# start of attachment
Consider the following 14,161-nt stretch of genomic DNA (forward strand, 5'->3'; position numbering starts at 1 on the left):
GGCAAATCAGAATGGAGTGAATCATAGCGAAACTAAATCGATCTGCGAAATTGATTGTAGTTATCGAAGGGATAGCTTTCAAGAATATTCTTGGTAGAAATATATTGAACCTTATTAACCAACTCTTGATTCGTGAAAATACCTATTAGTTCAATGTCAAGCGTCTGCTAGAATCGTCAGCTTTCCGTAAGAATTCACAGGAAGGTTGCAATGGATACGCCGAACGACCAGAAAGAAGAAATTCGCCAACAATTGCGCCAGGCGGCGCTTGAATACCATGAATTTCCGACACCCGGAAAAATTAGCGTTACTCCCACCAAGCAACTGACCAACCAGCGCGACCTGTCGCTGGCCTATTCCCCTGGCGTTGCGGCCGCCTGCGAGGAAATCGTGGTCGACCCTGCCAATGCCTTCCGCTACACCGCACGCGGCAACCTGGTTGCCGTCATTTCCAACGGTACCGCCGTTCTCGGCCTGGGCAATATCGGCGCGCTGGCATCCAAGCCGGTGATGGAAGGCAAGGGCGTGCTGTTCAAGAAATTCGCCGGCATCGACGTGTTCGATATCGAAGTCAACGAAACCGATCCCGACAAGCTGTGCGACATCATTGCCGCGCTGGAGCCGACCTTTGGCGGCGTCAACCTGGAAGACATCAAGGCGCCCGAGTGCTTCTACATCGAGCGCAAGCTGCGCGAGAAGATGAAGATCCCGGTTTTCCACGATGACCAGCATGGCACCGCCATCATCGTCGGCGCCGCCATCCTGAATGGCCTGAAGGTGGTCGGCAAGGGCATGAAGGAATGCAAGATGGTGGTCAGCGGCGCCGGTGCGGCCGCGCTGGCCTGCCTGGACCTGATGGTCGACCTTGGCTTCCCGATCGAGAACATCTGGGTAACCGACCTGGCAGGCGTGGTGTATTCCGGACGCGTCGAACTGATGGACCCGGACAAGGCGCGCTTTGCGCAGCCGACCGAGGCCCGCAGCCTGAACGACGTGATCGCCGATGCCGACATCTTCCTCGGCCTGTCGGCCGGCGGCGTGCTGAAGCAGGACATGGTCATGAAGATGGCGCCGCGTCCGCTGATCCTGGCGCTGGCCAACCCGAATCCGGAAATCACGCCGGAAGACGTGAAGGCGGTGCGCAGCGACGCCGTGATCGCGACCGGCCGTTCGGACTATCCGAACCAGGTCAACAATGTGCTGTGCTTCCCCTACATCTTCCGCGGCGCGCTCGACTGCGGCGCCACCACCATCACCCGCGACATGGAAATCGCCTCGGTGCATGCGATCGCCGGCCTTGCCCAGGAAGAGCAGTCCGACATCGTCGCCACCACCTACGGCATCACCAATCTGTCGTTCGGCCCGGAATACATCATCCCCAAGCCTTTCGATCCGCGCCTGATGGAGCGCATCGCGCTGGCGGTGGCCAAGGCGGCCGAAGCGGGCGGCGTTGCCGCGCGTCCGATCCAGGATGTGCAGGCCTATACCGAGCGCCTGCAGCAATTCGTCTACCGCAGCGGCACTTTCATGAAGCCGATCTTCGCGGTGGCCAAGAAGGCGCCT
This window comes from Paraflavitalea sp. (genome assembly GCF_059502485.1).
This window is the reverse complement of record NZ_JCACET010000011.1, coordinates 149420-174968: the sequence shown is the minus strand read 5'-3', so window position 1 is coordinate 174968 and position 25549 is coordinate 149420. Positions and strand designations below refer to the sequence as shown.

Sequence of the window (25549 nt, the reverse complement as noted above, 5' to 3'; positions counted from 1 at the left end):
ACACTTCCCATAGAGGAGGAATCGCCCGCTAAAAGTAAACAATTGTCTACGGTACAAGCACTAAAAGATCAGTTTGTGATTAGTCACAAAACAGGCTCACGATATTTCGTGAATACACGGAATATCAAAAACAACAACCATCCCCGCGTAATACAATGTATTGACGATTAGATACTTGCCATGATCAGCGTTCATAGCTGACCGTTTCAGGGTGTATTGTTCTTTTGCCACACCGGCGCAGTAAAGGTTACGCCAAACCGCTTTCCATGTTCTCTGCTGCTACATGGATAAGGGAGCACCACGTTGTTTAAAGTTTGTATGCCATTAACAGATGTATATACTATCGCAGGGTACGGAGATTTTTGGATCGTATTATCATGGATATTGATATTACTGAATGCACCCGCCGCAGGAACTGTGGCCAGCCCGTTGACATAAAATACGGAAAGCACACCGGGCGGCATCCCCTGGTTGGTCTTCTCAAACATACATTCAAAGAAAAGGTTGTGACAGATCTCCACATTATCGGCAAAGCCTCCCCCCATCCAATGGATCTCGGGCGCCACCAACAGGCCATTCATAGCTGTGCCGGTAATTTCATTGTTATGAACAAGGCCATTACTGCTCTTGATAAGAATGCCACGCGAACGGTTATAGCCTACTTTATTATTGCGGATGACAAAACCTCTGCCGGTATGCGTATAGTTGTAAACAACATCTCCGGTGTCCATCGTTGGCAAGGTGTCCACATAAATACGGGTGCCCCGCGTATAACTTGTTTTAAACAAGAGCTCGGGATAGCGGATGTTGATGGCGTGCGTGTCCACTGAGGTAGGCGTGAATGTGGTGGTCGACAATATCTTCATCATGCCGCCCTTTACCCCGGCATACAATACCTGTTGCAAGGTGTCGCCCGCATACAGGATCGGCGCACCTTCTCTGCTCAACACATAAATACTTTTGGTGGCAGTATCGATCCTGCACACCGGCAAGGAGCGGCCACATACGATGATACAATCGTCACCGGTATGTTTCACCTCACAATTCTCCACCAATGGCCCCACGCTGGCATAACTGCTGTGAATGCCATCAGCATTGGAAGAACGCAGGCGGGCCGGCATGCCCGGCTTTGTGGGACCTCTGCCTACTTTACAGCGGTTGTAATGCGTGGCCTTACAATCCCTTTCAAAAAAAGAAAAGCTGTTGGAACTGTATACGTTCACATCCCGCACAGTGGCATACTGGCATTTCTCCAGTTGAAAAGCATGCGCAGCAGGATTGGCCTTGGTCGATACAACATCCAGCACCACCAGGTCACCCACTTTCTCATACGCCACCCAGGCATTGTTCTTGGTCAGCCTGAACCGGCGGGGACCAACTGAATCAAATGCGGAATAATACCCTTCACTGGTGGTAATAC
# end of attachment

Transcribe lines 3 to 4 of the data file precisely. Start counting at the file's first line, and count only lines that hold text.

This window comes from Paraflavitalea sp. (genome assembly GCF_059502485.1).
This window is the reverse complement of record NZ_JCACET010000011.1, coordinates 149420-174968: the sequence shown is the minus strand read 5'-3', so window position 1 is coordinate 174968 and position 25549 is coordinate 149420. Positions and strand designations below refer to the sequence as shown.